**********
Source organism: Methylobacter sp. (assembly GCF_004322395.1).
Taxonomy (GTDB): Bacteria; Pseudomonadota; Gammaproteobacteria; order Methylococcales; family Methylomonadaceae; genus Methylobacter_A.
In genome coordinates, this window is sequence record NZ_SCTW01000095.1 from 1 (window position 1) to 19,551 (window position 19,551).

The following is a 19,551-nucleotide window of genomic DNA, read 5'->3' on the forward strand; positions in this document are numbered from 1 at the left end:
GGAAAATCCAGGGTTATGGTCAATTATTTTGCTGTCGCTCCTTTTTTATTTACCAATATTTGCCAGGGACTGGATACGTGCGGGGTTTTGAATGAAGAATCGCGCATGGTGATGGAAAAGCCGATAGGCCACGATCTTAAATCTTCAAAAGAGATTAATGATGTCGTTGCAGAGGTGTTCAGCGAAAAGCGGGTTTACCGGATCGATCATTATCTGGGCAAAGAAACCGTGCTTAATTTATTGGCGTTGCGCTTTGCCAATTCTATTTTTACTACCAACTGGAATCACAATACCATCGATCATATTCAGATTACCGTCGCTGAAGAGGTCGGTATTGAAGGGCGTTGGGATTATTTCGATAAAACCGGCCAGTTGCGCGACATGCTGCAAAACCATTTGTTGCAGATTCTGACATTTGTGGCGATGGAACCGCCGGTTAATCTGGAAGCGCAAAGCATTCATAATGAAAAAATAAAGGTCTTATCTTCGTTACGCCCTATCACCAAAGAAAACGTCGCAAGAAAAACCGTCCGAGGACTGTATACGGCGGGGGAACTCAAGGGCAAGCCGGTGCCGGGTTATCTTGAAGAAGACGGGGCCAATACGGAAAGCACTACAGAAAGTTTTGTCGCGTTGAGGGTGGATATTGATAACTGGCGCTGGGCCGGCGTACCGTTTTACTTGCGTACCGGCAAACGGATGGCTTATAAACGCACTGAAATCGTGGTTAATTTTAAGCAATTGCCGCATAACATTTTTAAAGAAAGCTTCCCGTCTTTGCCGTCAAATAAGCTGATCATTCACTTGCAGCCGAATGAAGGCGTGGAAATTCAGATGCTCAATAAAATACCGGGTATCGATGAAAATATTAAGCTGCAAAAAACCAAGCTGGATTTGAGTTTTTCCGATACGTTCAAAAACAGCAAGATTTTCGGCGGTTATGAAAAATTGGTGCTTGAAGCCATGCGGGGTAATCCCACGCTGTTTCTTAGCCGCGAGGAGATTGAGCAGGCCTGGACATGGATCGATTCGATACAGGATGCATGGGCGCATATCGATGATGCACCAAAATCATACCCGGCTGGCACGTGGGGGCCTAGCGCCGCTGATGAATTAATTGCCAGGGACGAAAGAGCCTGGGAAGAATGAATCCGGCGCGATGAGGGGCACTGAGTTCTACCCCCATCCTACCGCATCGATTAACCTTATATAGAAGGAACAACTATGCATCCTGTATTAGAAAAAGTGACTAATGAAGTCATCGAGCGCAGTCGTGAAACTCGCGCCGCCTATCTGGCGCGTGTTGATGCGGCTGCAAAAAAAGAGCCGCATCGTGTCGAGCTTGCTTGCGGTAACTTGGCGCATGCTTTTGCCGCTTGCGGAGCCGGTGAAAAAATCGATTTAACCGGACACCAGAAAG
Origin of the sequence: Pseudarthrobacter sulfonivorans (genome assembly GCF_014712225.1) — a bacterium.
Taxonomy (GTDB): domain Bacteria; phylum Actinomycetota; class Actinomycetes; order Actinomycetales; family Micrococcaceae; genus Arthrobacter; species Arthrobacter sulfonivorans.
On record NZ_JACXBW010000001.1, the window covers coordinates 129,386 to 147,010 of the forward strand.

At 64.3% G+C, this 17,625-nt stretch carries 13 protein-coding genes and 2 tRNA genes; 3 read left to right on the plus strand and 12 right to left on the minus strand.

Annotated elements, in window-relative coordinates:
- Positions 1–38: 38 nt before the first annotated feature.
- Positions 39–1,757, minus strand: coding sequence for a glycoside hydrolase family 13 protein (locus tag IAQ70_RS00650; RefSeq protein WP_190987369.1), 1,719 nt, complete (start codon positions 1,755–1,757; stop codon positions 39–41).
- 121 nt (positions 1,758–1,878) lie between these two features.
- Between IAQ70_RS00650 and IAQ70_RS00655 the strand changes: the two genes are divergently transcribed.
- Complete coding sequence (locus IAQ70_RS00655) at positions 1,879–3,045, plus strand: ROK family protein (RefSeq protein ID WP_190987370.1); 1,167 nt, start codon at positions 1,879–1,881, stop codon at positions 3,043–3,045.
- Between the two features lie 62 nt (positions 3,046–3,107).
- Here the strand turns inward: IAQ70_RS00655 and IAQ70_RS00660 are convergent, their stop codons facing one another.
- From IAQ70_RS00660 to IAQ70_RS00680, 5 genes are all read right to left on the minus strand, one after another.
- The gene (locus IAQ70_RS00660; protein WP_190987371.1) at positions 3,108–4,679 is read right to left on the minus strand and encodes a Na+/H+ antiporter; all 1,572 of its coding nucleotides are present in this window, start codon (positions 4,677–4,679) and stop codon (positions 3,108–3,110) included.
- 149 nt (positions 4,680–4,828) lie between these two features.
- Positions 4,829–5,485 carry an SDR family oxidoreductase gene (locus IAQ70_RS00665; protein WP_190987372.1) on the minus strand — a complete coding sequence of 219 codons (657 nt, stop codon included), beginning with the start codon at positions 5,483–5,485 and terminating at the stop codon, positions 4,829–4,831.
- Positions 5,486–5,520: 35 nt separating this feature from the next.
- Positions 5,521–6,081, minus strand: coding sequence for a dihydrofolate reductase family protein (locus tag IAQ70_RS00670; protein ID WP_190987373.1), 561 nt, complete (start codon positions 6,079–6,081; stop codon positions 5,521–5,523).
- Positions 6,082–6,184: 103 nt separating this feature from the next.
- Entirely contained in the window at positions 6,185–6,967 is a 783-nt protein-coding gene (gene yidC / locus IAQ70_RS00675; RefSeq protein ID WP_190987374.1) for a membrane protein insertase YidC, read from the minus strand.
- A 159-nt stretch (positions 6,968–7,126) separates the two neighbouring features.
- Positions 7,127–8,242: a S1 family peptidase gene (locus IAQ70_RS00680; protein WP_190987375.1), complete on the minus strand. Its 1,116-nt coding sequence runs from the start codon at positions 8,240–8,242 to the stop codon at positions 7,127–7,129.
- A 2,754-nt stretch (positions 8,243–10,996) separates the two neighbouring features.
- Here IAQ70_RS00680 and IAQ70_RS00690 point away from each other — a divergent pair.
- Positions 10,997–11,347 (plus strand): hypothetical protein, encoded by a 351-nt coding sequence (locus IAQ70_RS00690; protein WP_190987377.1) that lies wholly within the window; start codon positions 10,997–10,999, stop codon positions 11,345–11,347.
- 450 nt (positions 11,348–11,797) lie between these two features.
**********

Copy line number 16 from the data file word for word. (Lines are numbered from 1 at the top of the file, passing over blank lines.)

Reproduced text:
- Between the two features lie 62 nt (positions 3,046–3,107).